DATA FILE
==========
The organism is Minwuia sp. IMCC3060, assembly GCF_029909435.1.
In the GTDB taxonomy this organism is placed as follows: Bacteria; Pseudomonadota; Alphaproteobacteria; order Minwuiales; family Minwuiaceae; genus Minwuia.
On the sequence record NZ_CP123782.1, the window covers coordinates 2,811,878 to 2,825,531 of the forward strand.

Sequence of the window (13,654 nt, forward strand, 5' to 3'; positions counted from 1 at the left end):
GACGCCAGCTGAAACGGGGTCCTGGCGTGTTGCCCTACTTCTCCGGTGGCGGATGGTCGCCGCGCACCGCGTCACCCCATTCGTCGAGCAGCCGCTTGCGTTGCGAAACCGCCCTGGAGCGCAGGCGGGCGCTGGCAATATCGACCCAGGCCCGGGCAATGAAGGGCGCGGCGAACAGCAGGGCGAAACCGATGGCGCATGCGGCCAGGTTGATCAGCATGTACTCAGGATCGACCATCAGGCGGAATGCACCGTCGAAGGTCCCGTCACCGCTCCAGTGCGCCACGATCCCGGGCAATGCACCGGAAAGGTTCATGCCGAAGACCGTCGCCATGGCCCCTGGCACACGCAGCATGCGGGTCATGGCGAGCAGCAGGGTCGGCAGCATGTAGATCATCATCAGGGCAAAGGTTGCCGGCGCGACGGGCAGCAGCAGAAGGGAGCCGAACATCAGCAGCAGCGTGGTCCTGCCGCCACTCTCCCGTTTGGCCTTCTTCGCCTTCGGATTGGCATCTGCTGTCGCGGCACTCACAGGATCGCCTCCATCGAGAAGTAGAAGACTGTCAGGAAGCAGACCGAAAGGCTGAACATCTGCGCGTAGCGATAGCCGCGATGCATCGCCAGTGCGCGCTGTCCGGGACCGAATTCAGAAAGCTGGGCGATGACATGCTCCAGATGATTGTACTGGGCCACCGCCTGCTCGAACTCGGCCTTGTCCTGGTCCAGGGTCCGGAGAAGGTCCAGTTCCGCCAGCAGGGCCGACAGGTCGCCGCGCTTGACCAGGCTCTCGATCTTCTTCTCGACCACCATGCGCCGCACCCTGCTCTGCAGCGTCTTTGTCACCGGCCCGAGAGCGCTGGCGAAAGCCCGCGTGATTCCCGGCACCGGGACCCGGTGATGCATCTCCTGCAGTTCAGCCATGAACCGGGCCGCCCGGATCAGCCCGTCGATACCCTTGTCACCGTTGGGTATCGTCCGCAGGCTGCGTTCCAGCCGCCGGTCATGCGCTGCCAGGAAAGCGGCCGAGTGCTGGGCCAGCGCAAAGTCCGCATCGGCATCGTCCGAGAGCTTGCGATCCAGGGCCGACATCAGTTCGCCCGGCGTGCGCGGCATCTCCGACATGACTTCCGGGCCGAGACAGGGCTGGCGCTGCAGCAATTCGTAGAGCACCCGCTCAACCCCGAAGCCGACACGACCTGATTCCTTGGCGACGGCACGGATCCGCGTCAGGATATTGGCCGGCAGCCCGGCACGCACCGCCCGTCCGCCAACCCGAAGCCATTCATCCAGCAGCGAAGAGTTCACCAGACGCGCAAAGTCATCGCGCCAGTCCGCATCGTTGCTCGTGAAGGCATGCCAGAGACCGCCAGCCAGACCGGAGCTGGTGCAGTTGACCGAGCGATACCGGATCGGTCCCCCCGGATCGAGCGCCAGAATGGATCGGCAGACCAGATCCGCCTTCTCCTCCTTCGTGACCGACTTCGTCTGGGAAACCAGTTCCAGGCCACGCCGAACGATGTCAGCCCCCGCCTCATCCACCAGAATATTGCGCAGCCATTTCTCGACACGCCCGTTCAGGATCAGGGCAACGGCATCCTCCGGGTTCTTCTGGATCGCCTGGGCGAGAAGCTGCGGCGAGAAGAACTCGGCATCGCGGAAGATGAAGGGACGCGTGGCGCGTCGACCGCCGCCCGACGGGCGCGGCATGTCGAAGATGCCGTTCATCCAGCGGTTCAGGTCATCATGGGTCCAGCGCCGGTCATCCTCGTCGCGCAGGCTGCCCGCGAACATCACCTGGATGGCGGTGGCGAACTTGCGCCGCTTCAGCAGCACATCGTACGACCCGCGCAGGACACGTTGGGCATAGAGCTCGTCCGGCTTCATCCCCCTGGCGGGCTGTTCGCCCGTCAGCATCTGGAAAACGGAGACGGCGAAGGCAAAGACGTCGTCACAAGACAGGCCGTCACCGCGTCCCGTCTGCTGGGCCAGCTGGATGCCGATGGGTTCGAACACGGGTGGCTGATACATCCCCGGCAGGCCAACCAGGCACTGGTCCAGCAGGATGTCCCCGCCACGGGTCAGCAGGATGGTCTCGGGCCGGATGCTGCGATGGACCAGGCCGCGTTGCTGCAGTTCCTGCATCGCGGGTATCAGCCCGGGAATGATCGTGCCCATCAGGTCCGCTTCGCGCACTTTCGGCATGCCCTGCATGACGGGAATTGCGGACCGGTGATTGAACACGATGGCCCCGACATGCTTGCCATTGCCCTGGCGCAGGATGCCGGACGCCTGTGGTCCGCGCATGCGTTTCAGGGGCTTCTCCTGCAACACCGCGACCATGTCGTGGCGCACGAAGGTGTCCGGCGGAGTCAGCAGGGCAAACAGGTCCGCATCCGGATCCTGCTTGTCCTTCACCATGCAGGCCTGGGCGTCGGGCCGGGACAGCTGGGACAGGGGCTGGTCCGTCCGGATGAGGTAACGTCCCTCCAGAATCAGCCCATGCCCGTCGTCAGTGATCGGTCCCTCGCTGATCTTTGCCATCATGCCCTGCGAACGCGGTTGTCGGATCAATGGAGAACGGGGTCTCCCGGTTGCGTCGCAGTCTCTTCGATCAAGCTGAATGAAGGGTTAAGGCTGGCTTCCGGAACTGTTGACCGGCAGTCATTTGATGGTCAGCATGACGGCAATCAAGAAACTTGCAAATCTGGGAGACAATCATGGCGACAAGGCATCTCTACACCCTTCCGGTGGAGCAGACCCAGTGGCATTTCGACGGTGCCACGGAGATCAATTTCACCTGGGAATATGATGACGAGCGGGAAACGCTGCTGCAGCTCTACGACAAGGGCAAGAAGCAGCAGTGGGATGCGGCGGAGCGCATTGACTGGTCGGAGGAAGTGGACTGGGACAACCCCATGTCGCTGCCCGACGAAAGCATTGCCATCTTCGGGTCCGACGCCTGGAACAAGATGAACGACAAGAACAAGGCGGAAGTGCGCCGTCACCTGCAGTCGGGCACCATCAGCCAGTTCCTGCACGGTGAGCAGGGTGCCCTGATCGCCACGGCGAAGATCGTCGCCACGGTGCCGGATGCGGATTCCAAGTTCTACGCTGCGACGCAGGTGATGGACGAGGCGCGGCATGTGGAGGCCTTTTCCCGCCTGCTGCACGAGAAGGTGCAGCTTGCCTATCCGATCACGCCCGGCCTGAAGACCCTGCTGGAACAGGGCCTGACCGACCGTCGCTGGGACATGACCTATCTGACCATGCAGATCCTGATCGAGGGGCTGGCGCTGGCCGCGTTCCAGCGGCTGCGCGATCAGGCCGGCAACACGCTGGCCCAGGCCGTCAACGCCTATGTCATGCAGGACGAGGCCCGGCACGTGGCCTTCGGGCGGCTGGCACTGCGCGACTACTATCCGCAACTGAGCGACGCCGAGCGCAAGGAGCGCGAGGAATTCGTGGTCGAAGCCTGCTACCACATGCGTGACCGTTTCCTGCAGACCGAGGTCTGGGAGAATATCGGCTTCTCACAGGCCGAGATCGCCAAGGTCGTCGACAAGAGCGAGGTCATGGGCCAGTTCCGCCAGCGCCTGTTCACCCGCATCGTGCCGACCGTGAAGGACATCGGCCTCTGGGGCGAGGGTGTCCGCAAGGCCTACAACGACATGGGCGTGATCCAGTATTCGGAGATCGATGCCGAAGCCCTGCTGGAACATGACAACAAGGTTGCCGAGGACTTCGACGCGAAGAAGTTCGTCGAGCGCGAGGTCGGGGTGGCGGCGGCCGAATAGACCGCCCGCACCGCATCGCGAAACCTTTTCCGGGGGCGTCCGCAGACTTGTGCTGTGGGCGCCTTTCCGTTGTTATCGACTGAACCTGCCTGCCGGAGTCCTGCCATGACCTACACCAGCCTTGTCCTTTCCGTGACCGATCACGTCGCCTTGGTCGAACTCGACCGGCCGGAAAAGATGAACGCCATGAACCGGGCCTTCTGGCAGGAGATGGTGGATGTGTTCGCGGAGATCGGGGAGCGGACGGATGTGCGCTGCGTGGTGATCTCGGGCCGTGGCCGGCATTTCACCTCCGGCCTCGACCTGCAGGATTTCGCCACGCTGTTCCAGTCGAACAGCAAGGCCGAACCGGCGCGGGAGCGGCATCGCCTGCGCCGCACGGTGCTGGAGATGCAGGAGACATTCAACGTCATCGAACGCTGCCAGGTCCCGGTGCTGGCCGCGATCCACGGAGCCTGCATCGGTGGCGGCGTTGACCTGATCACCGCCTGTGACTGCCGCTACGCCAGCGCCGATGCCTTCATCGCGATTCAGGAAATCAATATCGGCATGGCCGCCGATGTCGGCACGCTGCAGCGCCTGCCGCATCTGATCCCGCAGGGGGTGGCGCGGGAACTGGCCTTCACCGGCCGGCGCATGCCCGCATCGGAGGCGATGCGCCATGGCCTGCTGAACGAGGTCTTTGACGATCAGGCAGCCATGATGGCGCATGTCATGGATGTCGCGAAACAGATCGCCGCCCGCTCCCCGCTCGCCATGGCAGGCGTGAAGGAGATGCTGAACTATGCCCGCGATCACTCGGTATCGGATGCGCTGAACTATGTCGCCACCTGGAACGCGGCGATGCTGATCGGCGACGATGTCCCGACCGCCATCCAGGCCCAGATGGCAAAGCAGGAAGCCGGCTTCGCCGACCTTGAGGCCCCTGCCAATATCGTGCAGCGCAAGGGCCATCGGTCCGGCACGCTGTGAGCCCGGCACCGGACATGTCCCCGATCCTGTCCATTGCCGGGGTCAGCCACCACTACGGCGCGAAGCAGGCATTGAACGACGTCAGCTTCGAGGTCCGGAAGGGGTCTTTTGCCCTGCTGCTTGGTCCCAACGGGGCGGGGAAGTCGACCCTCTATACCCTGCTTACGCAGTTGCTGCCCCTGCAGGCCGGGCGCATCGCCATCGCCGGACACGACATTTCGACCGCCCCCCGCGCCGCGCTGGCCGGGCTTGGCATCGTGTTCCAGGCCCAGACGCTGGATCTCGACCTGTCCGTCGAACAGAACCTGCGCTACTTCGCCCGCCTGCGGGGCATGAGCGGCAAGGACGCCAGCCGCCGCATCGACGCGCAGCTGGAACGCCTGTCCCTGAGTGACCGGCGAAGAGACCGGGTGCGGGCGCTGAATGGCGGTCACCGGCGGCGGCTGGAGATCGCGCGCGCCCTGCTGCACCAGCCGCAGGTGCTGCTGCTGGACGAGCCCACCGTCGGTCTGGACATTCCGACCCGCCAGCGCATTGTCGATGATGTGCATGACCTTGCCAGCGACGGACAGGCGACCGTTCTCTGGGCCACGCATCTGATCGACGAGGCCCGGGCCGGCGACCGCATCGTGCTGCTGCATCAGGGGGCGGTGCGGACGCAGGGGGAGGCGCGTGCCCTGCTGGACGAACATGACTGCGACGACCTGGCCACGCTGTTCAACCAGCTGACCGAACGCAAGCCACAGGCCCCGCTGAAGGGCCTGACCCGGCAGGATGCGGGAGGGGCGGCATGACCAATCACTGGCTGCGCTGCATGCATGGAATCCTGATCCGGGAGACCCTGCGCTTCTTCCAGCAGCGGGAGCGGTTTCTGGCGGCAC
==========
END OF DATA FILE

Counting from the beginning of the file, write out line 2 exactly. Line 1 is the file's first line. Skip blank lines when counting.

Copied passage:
In the GTDB taxonomy this organism is placed as follows: Bacteria; Pseudomonadota; Alphaproteobacteria; order Minwuiales; family Minwuiaceae; genus Minwuia.